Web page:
Sweet Rose Elixir

by Libby Jennison

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Last summer (was it really that long ago?) I put together this little gem- a rose petal infused  glycerin with a touch of brandy to keep things preserved  a little longer.  It’s been sitting in the herb pantry for later straining, and that day finally came yesterday.  So of what use is a rose glycerite?  I particularly love Deb Soule’s description on her company Avena Botanicals website.  She says, “Roses are praised by people worldwide for their affinity with the heart. Traditionally, roses are used to calm the nerves, relieve insomnia and mild depression, dispel mental and physical fatigue, and soothe irritability associated with PMS, post-partum stress and menopause.”

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From another angle, rose medicine cools and sweetens any excess pitta, or heat.  Shoot, just plain gardening, as long as it isn’t extremely hot outside and irritating you further, can sweeten your mood.  So I suggest getting outside by the plants and taking time to smell the roses.   Linger by the blooms and take a long look inside them.  Look for the bugs that have made it’s home there.  Take a long drawn inhalation and appreciate their sweet, rather complex bouquet.  Ask them permission to take their medicine.  If they say yes, then feel free to harvest their petals.  It is best to do this in the early-ish morning, but I have harvested in the afternoon as well.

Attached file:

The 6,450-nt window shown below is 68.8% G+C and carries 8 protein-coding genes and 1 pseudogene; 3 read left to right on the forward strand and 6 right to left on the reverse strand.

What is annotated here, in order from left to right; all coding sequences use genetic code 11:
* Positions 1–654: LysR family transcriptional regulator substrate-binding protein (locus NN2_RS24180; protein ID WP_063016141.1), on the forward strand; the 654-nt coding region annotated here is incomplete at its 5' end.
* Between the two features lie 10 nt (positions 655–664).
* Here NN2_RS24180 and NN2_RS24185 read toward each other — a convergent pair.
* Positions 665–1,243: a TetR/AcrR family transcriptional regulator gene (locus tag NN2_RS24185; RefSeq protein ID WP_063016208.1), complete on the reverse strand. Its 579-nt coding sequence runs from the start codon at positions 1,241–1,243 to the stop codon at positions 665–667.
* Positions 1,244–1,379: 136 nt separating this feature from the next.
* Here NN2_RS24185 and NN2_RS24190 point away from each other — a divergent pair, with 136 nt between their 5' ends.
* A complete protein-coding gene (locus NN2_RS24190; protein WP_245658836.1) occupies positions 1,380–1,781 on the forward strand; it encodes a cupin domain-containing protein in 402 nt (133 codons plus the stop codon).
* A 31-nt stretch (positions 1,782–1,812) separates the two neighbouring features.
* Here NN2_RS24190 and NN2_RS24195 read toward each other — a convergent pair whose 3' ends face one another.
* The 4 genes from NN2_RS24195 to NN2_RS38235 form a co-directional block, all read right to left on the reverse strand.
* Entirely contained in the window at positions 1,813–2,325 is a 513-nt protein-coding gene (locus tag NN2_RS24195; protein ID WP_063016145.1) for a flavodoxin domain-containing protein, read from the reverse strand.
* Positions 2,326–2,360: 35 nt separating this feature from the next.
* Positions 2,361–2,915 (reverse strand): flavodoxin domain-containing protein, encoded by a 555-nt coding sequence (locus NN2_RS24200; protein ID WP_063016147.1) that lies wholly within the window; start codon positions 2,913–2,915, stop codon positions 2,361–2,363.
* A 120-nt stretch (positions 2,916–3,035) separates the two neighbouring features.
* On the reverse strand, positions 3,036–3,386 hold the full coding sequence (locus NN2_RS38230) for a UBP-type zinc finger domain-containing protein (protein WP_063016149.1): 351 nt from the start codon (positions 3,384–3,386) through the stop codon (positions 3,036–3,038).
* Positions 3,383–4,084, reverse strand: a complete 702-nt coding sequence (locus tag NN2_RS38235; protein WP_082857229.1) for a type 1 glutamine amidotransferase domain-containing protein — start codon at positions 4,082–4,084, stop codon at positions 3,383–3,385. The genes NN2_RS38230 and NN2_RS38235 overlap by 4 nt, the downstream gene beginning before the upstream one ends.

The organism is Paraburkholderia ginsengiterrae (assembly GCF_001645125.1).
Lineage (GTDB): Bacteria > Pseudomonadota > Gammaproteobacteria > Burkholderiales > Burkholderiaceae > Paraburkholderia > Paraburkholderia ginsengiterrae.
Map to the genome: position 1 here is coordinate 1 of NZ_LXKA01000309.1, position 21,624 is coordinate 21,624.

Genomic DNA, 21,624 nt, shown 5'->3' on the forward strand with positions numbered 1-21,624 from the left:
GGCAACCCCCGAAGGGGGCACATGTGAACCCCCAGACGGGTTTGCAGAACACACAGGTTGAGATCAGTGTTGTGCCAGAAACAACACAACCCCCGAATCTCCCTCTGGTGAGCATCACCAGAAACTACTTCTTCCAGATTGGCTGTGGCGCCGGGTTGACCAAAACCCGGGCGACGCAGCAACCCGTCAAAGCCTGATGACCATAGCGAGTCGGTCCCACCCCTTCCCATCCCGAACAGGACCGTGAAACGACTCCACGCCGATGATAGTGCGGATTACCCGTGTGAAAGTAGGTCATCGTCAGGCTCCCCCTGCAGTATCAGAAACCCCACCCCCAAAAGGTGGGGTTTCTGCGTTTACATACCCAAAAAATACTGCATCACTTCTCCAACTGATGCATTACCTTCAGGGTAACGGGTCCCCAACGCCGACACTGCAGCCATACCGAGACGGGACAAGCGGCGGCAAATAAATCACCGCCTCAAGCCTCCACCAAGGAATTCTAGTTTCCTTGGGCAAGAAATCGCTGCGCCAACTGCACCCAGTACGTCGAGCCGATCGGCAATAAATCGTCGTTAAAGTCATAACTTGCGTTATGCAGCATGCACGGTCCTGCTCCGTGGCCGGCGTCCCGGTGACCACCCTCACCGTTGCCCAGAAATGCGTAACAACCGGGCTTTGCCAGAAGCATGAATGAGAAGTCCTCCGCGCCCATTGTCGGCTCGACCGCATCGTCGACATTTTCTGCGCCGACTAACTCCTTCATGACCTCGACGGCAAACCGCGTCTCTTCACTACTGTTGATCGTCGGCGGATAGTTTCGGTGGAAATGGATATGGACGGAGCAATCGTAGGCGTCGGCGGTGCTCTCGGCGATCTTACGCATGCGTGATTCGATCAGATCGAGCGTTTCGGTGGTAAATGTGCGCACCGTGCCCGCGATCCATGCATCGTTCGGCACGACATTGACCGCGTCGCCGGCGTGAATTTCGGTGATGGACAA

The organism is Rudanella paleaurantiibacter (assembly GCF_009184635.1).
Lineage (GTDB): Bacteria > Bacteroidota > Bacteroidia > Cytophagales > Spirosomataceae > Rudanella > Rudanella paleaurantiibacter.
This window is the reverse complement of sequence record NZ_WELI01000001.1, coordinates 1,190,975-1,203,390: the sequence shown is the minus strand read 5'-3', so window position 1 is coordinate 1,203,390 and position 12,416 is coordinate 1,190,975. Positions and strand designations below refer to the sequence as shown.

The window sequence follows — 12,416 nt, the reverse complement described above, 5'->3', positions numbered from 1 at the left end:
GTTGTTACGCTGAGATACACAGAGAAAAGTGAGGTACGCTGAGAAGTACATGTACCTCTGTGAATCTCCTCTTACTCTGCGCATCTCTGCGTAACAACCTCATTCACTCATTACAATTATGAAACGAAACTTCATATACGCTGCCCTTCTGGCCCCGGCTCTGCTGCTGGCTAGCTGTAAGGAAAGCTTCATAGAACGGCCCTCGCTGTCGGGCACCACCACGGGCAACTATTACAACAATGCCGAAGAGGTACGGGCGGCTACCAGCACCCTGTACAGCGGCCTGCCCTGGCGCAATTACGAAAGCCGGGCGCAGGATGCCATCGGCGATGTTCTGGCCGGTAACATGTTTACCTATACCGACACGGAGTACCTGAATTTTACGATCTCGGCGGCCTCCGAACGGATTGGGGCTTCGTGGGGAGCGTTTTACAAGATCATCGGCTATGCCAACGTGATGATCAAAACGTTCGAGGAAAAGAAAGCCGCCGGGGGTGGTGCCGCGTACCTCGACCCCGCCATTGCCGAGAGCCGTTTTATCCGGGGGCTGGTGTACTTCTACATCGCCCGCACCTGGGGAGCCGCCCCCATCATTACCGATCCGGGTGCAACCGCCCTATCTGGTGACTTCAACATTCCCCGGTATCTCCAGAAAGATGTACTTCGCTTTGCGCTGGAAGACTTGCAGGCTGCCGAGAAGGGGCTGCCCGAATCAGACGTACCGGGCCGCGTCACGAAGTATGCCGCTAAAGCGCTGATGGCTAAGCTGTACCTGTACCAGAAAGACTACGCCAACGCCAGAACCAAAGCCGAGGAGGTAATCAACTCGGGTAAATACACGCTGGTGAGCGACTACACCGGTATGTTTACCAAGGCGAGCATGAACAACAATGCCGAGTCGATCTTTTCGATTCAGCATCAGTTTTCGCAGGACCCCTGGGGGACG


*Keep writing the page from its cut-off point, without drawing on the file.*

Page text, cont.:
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The day I harvested for this batch of rose elixir was particularly fiery.  I needed to cool down, and even with the high afternoon sun, I got the benefits of their medicine.  But on other days when there is no time for stopping (a problem in itself in this modern world), a tincture of this lovely elixir will soften the sharp corners of the day.

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The other issue that rose medicine, and really any aromatic flower, can address very well, is depression.  It can help to sweet life when you perceive no sweetness.  In this same vein, it can also aid with emotional eating (specific to sweet cravings).

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Rose Elixir


rose petals, preferably freshly harvested

enough vegetable glycerin to cover the petals

a touch of brandy, or any other alcohol you like to drink (I’d have used gin if I’d had it)

a glass jar with a well sealing lid

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 Place the freshly harvested rose petals in the jar and pour the glycerin over the petals until it comes to the top of the plant material.  The rose petals will not all sink down underneath the glycerin, but using a chopstick or something of the like will help to get them all covered.  Then add a touch of brandy to it.  All the amounts of ingredients will end up depending on the amount of the rose petals you harvest.  Use your common sense and best judgments.  Leave to steep for at least four weeks.  I like to make a double, or even triple, tincture of the rose elixir.  So after four weeks, strain the petals out of the glycerin-alcohol mixture using a mesh strainer.  Remember to squeeze the petals and get all of the medicine!  Then add more petals to the tincture.  Leave for another four weeks.  Strain again.  Repeat if desired.  On the final strain, put the tincture in a special bottle and/or the bottle you will be dosing from.  For acute situations, take a dropperful every hour (or more often as needed) until the problem subsides.  For chronic imbalances, take four times a day.